Mária You can’t say that! (Rózsika: Yes, he can.) (Etel Radai: He just did.)
Kátai Someone has to say it, Mária.
Würczel Kátai, this isn’t a Nazi conference you’re at! (Árpád: Who’s the Nazi?) (Kátai: How dare you!)
Etel Radai The majority shares Gergely Kátai’s opinion.
Zsigmond Rácz So those of you who can’t live with us in peace can leave!
Etel Radai The ones who were the cause of this unrest. (Kónya: They induced it!) (Tarcsai: Thank God!)
Hámos It’d be better if you stopped stirring up the masses, Kátai.
Kátai Okay. Who accepts the proposal? (Kónya: Let’s vote!) Let’s vote! (Etel Radai: Everyone.) (Kónya: Of course!) (Etel Radai: I’ll vote for yes.) (Tarcsai: What don’t you get, Pityu?) (Pityu: Nothing.) (Kónya: When should I put my hand up?)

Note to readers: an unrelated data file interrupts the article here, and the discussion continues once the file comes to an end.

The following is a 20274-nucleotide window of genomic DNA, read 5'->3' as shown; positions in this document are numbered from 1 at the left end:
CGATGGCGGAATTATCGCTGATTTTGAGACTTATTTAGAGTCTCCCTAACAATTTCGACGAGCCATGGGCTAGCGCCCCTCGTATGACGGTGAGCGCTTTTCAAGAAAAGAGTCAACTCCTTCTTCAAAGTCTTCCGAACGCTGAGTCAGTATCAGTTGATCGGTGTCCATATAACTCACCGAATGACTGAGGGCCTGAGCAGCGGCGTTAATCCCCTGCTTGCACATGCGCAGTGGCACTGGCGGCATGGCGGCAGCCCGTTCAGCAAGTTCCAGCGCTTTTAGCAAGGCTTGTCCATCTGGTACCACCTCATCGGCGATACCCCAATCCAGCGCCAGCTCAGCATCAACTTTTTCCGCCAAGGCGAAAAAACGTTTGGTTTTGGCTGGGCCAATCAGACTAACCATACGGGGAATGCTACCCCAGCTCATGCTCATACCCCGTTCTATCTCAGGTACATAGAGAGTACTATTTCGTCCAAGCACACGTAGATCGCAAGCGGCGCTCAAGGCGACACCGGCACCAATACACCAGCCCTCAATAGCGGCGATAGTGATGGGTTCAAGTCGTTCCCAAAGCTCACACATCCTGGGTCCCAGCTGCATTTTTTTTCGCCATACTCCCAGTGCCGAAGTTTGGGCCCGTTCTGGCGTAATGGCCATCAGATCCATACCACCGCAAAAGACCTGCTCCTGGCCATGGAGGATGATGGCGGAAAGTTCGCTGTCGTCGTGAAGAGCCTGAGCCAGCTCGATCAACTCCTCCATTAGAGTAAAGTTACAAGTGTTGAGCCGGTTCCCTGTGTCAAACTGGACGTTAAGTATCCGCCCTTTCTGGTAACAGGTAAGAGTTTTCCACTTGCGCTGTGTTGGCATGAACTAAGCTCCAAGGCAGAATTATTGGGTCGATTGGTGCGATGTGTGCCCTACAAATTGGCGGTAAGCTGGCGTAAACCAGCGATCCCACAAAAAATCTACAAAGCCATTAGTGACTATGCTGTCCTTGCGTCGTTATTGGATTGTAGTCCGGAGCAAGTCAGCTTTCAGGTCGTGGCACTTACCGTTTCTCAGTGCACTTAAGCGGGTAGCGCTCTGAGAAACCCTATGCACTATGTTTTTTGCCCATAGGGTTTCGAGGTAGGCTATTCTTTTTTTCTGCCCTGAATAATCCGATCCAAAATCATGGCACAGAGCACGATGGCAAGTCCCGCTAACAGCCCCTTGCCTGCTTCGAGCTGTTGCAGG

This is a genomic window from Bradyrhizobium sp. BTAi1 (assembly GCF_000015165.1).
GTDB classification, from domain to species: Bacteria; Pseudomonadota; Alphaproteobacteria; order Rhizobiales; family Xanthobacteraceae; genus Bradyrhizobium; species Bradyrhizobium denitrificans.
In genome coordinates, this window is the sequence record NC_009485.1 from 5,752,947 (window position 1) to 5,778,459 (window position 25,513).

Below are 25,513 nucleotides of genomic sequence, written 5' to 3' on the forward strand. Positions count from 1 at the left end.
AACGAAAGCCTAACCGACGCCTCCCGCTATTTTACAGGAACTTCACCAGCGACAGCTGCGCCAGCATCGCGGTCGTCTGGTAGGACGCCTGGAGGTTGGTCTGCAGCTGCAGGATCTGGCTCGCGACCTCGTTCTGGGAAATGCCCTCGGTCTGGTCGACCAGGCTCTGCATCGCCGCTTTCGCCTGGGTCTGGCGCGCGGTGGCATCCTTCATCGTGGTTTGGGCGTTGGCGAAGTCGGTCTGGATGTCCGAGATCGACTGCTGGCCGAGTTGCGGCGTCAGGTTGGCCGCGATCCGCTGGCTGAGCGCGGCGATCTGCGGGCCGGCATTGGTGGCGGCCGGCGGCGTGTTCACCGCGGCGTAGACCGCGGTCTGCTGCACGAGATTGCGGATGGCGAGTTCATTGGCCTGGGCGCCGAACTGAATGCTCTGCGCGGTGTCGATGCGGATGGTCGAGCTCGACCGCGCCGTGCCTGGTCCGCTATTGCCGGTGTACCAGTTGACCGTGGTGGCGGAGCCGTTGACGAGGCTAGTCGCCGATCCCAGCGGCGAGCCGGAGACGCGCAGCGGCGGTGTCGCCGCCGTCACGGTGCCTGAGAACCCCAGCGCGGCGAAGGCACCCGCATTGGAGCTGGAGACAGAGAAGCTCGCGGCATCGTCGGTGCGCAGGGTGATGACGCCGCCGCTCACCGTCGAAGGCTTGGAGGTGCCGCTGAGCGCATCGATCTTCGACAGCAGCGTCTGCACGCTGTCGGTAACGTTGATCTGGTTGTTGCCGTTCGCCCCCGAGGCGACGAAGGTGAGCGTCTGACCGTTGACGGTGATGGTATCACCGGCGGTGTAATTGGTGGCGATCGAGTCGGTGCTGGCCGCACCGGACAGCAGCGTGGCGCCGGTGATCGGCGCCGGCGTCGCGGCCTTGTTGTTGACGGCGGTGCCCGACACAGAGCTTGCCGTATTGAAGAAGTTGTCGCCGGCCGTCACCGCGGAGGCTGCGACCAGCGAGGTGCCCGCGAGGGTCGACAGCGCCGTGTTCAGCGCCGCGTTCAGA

Mária You’re not voting, Sándor!
Sándor Hadnagy Leave me alone!
Kátai And now! (They vote.) (Hands go up. The majority is in favor.)
Etel Radai There you go!
Zurga Oh, we’re gonna be so fucked…
Tarcsai So? Hámos? (Kónya: Karcsi Würczel!) (Árpád: We’re done here.)
Ferenc Hámos You can’t approve of this!
Würczel I can’t believe it! (Tarcsai: Try harder, Würczel!) (Kónya: Karcsi Würczel!)
Kátai I have concluded that the unambiguous majority is in favor of it. Does anyone call for counter-verification? (Árpád: What counter-verification?) (Hámos: No, no more votes.) (Kónya: What’s that?) (Zsigmond Rácz: There won’t be one.) (Mária stands up.)
Ferenc Hámos The Communist Party rejects this vote!
Würczel So does the Social Democratic Party!
Kátai That’s democracy, Hámos. (Zsigmond Rácz: Go home, Jews!)
Ferenc Hámos I’ll file a complaint! (Kónya: File all you like, Hámos!) (Tarcsai: Oh no, I’m so scared!)
Kátai Oh yeah? Finally, the third point…
Würczel Excuse me, Mr. Kátai, there were only two points.